05-21-2001, 02:19 PM
Anyone know the API for these NT Functions?
Run a my program as a process in NT 4.0.
Change the priority of my program in NT 4.0 to realtime.
Help me please!
05-21-2001, 05:40 PM
You can use the 'start' command to do this.
type start /? in a cmd
But you do not want to run your app realtime.
It _will_ stop your system.
And your app will not run much faster.
05-22-2001, 09:00 AM
Not really sure how to do the start /?...
can you please give more of an example.
We are going to be running a application that runs in the back ground and watches a certain screen telling the user that they have completed an Item. This will keep a tally for them on a SQL server so the supervisor can see how much work they have done realtime instead of waiting to look at the inventory. I wanted it to run realtime to be sure it is running even if the computer is busy. I don't want them flying by the "Transaction Complete" screen without my program seeing it.
Thanks again for all your help.
05-22-2001, 12:27 PM
I actually sent a question like this to Dr. GUI. He published it and I got a MS teeshirt out of the deal....
Here is the excerpt from Ask Dr.GUI #46:
Trouble Sticking with My Priorities
Dear Dr. GUI,
We have a number of small communications programs written in VB3 that work well on Win3.1 and Win95 systems but fail on WinNT. We found that we could fix the problem by setting the priority of NTVDM.EXE to "High" from "Normal." The problem is that this setting doesn't stick. Every time we reboot NT we have to reset the priority. Is there a way to tell NT to store this priority as default? Failing that, is there a way to programmatically change the priority setting? We tried the Start command but it didn't seem to work.
Dr. GUI replies:
As hard as Dr. GUI tries, he still gets these psychology questions. Oh, wait—this one is about operating system priorities, not personal priorities. Well, okay. Here goes:
There is no way to set a default priority level for an application. However, as you guessed, this can be done programmatically. It is a matter of calling SetPriorityClass and passing HIGH_PRIORITY_CLASS in the second parameter. The more difficult problem is getting the first parameter, which is the handle to the ntvdm.exe process. On Windows NT, the Process Status APIs (PSAPI) can be used to enumerate processes running on the system. The following steps can be used to find the ntvdm.exe process.
Call EnumProcesses. This PSAPI function returns an array of process IDs in the system.
The third parameter returned is the number of bytes returned. Divide this number by sizeof(DWORD) to get the number of processes running.
For each process ID:
Call OpenProcess to get a handle to the process.
If this succeeds, call EnumProcessModules to get an array of module handles (needed for next step).
Call GetModuleBaseName, passing the handle to the process and the first module handle. This gives you the name of the process.
Compare this to ntvdm.exe. If the comparison succeeds, call SetPriorityClass with the process handle.
If not, close the handle and go back to Step 1.
Note There may be more than one ntvdm.exe. The preceding steps will affect all of them.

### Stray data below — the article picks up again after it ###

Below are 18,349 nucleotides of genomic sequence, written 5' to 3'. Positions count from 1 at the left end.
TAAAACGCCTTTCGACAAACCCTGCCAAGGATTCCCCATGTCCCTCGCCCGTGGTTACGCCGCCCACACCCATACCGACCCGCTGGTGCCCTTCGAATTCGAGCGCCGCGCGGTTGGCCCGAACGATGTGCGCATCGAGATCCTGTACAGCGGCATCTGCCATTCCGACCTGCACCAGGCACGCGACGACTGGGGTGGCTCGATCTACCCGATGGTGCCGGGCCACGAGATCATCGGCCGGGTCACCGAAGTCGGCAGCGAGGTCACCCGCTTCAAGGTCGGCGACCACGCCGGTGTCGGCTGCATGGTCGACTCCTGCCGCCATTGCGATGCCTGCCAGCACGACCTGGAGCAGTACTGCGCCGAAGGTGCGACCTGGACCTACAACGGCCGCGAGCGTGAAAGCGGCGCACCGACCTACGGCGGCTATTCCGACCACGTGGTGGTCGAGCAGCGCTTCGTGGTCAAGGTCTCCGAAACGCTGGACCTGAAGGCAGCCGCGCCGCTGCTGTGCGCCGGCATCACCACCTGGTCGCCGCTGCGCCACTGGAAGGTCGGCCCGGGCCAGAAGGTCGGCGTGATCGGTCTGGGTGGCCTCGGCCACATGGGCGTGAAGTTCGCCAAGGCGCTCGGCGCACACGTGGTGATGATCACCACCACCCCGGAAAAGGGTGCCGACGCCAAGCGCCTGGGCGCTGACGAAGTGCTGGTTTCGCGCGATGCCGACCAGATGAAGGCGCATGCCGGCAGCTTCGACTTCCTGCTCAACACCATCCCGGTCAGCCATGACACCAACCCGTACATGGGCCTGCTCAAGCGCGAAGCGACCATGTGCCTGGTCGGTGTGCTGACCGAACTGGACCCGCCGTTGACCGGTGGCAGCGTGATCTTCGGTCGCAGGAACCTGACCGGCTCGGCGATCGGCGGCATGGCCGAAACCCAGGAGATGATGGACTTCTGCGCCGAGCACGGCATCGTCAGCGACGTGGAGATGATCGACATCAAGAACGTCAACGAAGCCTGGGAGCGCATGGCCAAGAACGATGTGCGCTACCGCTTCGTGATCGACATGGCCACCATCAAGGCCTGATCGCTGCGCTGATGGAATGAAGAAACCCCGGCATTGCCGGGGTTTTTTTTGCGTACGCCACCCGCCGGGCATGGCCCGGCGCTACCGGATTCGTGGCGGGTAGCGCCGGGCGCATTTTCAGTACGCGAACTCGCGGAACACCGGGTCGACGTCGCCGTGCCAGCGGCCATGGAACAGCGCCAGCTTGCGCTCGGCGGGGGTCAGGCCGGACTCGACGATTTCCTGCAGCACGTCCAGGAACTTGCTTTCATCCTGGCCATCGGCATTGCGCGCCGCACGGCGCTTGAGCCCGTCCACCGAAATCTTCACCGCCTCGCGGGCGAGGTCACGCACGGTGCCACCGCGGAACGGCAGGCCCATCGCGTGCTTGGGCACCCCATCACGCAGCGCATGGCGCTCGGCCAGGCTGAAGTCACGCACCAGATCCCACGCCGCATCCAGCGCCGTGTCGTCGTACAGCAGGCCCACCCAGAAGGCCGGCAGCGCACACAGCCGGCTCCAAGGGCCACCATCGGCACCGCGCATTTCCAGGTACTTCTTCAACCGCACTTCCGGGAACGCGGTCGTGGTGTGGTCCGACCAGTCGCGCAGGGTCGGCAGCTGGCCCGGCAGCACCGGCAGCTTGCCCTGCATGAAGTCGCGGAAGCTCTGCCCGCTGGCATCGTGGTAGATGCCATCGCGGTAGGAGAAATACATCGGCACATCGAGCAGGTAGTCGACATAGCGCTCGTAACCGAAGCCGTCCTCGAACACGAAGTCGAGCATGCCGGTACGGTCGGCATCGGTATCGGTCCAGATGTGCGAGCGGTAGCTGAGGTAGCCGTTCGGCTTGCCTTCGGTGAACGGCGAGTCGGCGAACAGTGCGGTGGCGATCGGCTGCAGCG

"I have a plan so cunning you could put a tail on it and call it a weasel!" - Edmund Blackadder
05-22-2001, 01:08 PM
<pre><font color=green>'Some API functions you'll need to use</font color=green>
Private Declare Function SetThreadPriority Lib "kernel32" _
(ByVal hThread As Long, ByVal nPriority As Long) As Long
Private Declare Function SetPriorityClass Lib "kernel32" _
(ByVal hProcess As Long, ByVal dwPriorityClass As Long) As Long
Private Declare Function GetThreadPriority Lib "kernel32" (ByVal hThread As Long) As Long
Private Declare Function GetPriorityClass Lib "kernel32" (ByVal hProcess As Long) As Long
Private Declare Function GetCurrentThread Lib "kernel32" () As Long
Private Declare Function GetCurrentProcess Lib "kernel32" () As Long
<font color=green>'Some constants you'll need to use</font color=green>
Const THREAD_BASE_PRIORITY_IDLE = -15
Const THREAD_BASE_PRIORITY_LOWRT = 15
Const THREAD_BASE_PRIORITY_MIN = -2
Const THREAD_BASE_PRIORITY_MAX = 2
Const THREAD_PRIORITY_LOWEST = THREAD_BASE_PRIORITY_MIN
Const THREAD_PRIORITY_HIGHEST = THREAD_BASE_PRIORITY_MAX
Const THREAD_PRIORITY_BELOW_NORMAL = (THREAD_PRIORITY_LOWEST + 1)
Const THREAD_PRIORITY_ABOVE_NORMAL = (THREAD_PRIORITY_HIGHEST - 1)
Const THREAD_PRIORITY_IDLE = THREAD_BASE_PRIORITY_IDLE
Const THREAD_PRIORITY_NORMAL = 0
Const THREAD_PRIORITY_TIME_CRITICAL = THREAD_BASE_PRIORITY_LOWRT
Const HIGH_PRIORITY_CLASS = &H80
Const IDLE_PRIORITY_CLASS = &H40
Const NORMAL_PRIORITY_CLASS = &H20
Const REALTIME_PRIORITY_CLASS = &H100
If you need help using them wirte back.
05-22-2001, 01:13 PM
And what do you mean by "run my program as a process"?
A program is a process. Nomatter how you run it.
Do you mean run your program as a service?
If so visit these two webpages:
05-22-2001, 02:28 PM
Well by a process in NT all I really mean it only shows up when you ctrl-Alt-Del in the processes and not the applications. This is so that they will be less likely to close it. I don't know why they would close it but you know they will.
Thanks you crazed-lunatic for the links its exacly what I was looking for. HE HE
And thanks everyone for the help with the priority.
You really helped me out!
05-23-2001, 04:32 AM
The only apps that show up in the task manager application tab are those who have windows presently open and running.
Just to clarify.